MAGNIFICENT MILE — A new pop-up on Michigan Avenue features cookies, hot sauce, pasta and other food from some of Chicago’s most famous chefs and restaurants.
The Chicago Food Stop, on the first floor of 875 N. Michigan Ave., opened in December with vendors who sell food from across the city. It’s part of a pop-up series spearheaded by World Business Chicago with grant funding from the city’s COVID-19 recovery program.
World Business Chicago has been using part of its three-year, $10.5 million grant to open pop-ups in vacant stores along the Magnificent Mile. The organization covers the cost for the build-out, rent and utilities, while offering a prime location to a selected retailer through an RFP process.
The first pop-up, Colores Mexicanos, opened in 2021 and has managed to stay open on Michigan Avenue after initial financial help from World Business Chicago. Two other pop-ups that were temporarily open focused on selling goods form Argentina and Nordic countries.
The newest pop-up, in what used to be a Best Buy in the former John Hancock Building, is completely focused on Chicago’s food industry. Vendors — including Here Here Market, Greater Chatham Initiative, Choose Chicago and Chicago High School for Agricultural Sciences — sell products from local chefs and businesses.
Customers can buy goods from Brown Sugar Bakery, Imani’s Originals, Fat Miilk, Kikwetu Coffee, Carolyn’s Krisps and more. The vendors will rotate products, and there will be demonstrations and other events, according to World Business Chicago’s website.
One of the vendors, Here Here Market, an online food boutique, started 16 months ago. Co-founder Disha Gulati said the business evolved out of the pandemic to help local restaurants and chefs sell specialized products.
The company is working with well-known chefs from restaurants like Mott Street, Monteverde, Kimski and Bang Bang Pie & Biscuits. It has 160 creators, almost all from the Chicago area, with the creators selling hot sauce, pastas, cookies and more.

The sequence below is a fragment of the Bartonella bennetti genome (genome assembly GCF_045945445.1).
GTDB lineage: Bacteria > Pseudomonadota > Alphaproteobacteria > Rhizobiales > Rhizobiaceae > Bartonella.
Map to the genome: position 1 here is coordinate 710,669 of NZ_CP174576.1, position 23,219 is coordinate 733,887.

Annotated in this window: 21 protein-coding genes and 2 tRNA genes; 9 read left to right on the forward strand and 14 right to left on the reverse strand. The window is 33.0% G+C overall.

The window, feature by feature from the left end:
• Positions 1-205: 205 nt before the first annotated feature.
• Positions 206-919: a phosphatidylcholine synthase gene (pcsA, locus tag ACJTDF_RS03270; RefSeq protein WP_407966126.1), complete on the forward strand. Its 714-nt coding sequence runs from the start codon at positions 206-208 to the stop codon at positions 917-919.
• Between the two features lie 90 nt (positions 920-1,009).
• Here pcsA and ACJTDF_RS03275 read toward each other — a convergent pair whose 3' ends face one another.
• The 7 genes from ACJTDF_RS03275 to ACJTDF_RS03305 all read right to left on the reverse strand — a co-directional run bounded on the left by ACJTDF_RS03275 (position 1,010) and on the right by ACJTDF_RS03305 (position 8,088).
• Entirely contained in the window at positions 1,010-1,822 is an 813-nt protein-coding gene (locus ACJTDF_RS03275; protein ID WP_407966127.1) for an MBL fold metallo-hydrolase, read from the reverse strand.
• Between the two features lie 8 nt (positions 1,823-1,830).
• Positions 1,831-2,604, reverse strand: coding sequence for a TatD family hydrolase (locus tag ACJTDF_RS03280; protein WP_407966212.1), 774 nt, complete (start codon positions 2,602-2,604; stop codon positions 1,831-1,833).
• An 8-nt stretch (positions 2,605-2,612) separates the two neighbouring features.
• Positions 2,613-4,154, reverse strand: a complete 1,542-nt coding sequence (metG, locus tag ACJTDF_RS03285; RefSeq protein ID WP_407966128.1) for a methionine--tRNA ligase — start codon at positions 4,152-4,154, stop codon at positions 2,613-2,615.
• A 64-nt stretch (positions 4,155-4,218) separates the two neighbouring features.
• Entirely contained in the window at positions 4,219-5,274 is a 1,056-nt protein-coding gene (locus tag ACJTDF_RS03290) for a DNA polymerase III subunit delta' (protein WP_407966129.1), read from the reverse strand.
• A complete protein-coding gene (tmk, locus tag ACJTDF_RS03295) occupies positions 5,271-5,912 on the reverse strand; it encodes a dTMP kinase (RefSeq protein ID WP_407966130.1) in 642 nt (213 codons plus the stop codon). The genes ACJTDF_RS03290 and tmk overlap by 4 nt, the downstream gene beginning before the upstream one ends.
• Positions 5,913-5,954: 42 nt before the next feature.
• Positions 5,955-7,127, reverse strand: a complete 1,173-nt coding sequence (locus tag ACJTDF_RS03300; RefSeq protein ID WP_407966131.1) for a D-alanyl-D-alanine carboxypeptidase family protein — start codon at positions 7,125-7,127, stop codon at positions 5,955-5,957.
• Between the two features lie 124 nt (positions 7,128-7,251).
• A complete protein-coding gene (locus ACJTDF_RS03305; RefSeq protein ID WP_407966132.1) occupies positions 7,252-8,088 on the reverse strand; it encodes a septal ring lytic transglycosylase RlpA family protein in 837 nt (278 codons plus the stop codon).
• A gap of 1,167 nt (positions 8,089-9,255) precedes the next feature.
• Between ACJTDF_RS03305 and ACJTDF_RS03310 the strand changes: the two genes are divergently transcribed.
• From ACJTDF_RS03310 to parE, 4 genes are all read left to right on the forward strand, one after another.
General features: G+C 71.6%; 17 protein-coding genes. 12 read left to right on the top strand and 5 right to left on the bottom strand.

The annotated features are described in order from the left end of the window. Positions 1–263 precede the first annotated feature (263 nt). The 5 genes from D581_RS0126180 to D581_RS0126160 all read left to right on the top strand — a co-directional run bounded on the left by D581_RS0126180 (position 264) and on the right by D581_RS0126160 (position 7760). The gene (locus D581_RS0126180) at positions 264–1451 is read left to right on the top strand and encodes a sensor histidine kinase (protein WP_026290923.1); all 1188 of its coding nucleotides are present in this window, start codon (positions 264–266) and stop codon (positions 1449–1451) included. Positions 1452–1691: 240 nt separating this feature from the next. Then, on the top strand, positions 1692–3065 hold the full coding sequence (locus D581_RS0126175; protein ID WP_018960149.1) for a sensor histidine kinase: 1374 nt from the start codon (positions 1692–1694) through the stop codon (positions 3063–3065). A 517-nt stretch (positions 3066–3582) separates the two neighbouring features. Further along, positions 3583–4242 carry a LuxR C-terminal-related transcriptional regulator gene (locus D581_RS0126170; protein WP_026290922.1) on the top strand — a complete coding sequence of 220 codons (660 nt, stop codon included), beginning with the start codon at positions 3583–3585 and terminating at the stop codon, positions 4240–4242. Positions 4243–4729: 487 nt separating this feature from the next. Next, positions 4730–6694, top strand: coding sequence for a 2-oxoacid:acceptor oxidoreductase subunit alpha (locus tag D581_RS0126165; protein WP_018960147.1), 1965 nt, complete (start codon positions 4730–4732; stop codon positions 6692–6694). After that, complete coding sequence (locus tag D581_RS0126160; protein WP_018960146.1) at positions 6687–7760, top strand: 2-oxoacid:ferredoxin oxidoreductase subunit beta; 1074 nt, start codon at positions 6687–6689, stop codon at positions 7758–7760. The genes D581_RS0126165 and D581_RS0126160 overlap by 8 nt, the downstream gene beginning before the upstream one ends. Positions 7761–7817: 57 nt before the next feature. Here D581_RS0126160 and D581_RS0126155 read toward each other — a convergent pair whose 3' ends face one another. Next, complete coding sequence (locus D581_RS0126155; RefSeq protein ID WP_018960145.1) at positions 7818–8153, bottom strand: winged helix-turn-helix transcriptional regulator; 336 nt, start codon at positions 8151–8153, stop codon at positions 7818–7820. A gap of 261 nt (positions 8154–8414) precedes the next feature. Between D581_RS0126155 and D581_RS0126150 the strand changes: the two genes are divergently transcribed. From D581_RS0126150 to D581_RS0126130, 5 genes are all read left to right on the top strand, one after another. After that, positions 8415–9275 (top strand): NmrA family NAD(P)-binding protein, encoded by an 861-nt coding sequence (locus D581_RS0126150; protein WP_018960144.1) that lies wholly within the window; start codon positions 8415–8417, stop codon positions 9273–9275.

The opportunity to give clients an in-person shopping experience on Michigan Avenue has been a huge blessing, Gulati said. Here Here Market’s space inside the Chicago Food Stop is able to features 40 creators.
“It’s not something we could have ever afforded … to have this kind of brick-and-mortar presence in the heart of the city on Michigan Avenue. So this opportunity for us, it was a no-brainer,” Gulati said.
It’s also an opportunity for people to see products in person, Gulati said. She plans to give out samples for visitors.
“We know what a difference that can make in the discovery and kind of journey of a product,” Gulati said.
Besides the vendors, Chicago Food Stop features a photo exhibition from the Chicago History Museum, a life-size CTA train car replica for photos, a Farmer’s Fridge vending machine and a small event space for demonstrations.
World Business Chicago also covers staffing at the pop-up. Six youth who are 18-25 work at the pop-up through a paid partnership with the Youth Job Center, an Evanston nonprofit.
The Chicago Food Stop opened Dec. 14 and had great foot traffic, said Natalia Kapani director for Wold Business Chicago. The winter storm in late December forced the pop-up to close temporarily.
Now that the pop-up is open again, Kapani hopes traffic will pick up again as programs and events ramp up.
“We’re really hoping that this can serve as a model for the rest of the country as they’re thinking about creative ways to take advantage of these spaces and also about the future of retail,” Kapani said.
Chicago Food Stop is slated to run through March, but Kapani is hopeful it will be extended into the summer.
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